Blazor Client-Side Assembly Servicing
By: Shaun Walker
Blazor applications utilize a client/server architecture. This means that in the majority of Blazor hosting models, a client application is deployed to a specific client device or process which interacts with the server using standard HTTP requests. One of the biggest challenges in most client/server models is how to ensure the client stays updated with the latest fixes and improvements. Obviously the more automated and seamless this process can be from an end user perspective, the more successful it will be in facilitating a regular update cadence.
Oqtane is a modular application framework. Essentially, this means that all services and user interface components are developed and deployed independently from one another and are dynamically assembled at run-time to create a functional application. In order to provide this highly dynamic composite capability, the framework relies on advanced assembly loading techniques which were outlined in detail in an earlier article. Assembly loading is essential for both the server and client workloads, however the client has some unique requirements based on the aforementioned client application update challenge.
With the introduction of Blazor Hybrid, client applications can now run on web, mobile, and desktop. This is a lot of environments to manage - each with their own distinct set of capabilities. In order to satisfy the need for performance as well as serviceability, Oqtane has taken a unique approach in this area - explained in the diagram below.
When running on Blazor WebAssembly, the various module assemblies which will be utilized by the Oqtane client application at runtime need to be loaded. In order to accomplish this, logic is executed during client application startup which calls a server API to determine the list of client assemblies which should exist on the client. The list of assemblies utilizes a very specific naming convention containing a hash code of the assembly file name (for security purposes) as well as the Last Write Date of the assembly file on the server. The app then compares this with the list of assemblies which are stored locally in the browser's IndexedDB storage. The algorithm identifies any differences between the lists using the hash code and also compares the Last Write Date to determine if a newer version exists on the server. If any differences are identified it sends the list of differences to the server so that the actual assemblies can be downloaded as a compressed archive, unzipped on the client, stored in IndexedDB, and loaded into the browser's app domain.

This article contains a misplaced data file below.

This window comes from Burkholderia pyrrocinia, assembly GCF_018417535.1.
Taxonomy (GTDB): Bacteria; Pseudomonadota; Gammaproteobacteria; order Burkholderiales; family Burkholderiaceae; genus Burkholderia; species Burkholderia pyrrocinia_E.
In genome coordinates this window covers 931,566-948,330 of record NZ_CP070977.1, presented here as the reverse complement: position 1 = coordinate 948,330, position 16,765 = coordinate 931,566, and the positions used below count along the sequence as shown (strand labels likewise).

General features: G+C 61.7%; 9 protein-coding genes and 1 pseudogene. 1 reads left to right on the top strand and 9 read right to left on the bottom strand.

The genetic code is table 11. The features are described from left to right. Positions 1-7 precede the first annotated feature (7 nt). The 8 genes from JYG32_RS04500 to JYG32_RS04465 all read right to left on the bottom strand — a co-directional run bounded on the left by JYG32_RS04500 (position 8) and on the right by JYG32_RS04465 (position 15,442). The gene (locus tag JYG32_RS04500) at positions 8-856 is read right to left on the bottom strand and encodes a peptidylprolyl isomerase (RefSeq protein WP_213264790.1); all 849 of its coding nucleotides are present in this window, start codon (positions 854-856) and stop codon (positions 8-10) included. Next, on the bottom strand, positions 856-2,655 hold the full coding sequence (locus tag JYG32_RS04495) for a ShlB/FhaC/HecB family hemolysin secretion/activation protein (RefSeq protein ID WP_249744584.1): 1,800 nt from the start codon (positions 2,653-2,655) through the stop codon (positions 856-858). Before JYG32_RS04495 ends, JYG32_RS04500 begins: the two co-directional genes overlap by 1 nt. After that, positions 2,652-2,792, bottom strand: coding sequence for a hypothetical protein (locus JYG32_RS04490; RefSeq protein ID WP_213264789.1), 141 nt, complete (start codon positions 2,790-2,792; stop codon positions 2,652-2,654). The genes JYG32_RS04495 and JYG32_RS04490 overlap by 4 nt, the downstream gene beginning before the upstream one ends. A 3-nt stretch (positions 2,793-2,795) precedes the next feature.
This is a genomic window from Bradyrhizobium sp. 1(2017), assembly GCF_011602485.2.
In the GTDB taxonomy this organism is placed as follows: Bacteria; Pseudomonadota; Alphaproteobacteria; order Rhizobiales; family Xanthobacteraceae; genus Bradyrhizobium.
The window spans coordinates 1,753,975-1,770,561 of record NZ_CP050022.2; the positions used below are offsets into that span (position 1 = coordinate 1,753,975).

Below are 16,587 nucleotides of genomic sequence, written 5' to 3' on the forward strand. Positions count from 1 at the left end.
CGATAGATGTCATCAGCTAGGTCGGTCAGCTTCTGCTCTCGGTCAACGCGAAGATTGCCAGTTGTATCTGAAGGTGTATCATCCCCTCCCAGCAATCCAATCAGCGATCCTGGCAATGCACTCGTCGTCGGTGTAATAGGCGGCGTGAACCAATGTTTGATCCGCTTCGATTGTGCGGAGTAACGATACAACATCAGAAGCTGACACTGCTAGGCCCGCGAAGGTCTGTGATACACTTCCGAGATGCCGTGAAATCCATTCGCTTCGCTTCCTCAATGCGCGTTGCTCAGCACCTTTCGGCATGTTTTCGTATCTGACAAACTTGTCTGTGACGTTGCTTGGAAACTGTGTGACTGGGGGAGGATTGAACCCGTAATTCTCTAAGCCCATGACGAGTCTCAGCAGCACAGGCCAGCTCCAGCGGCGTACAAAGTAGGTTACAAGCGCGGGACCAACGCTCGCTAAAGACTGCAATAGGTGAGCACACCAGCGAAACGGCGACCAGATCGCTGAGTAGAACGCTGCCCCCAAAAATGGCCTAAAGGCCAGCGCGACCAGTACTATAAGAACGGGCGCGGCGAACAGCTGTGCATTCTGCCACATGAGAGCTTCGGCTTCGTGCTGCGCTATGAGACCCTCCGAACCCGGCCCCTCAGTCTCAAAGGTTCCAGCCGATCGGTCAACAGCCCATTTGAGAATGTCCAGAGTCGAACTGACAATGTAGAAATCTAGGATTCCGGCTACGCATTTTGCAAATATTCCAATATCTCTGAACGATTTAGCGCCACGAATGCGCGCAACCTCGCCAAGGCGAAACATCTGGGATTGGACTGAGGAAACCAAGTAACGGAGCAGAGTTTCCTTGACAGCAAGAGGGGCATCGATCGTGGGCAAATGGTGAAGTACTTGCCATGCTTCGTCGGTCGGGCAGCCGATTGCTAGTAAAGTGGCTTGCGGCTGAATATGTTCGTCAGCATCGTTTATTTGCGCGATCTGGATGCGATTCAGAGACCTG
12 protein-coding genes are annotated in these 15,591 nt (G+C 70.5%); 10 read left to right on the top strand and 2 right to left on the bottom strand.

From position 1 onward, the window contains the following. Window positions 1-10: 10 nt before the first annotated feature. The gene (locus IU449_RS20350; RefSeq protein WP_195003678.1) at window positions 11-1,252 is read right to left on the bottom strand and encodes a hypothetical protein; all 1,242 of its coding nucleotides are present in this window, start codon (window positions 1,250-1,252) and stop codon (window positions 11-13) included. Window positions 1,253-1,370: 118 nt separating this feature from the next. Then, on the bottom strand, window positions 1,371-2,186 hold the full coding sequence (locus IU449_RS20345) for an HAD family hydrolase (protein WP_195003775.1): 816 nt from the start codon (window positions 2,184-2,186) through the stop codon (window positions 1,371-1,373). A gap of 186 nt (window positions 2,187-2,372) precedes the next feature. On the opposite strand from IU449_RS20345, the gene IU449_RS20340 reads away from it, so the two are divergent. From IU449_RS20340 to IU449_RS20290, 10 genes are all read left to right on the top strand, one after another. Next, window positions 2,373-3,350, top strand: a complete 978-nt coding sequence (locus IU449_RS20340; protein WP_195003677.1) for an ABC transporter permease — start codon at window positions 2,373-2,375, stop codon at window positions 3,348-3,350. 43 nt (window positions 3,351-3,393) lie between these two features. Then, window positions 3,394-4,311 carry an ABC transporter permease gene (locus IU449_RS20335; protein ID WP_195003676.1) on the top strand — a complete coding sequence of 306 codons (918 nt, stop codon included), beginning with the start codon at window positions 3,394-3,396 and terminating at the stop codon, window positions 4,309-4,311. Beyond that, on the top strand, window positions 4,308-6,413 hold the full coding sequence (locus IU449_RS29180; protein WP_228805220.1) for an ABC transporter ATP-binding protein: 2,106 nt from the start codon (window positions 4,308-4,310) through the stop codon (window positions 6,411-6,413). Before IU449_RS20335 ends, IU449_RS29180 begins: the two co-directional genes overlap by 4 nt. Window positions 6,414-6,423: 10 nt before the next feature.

When running on Blazor Hybrid, the process works in exactly the same manner, however instead of storing the assembly files in IndexedDB it stores them on the file system of the device using the FileSystem.Current.AppDataDirectory abstraction provided by .NET MAUI. And instead of loading the assemblies into the browsers app domain, it loads them into the device's app domain.
This approach is very efficient as it stores the assemblies locally in the client and only downloads them when they need to be updated.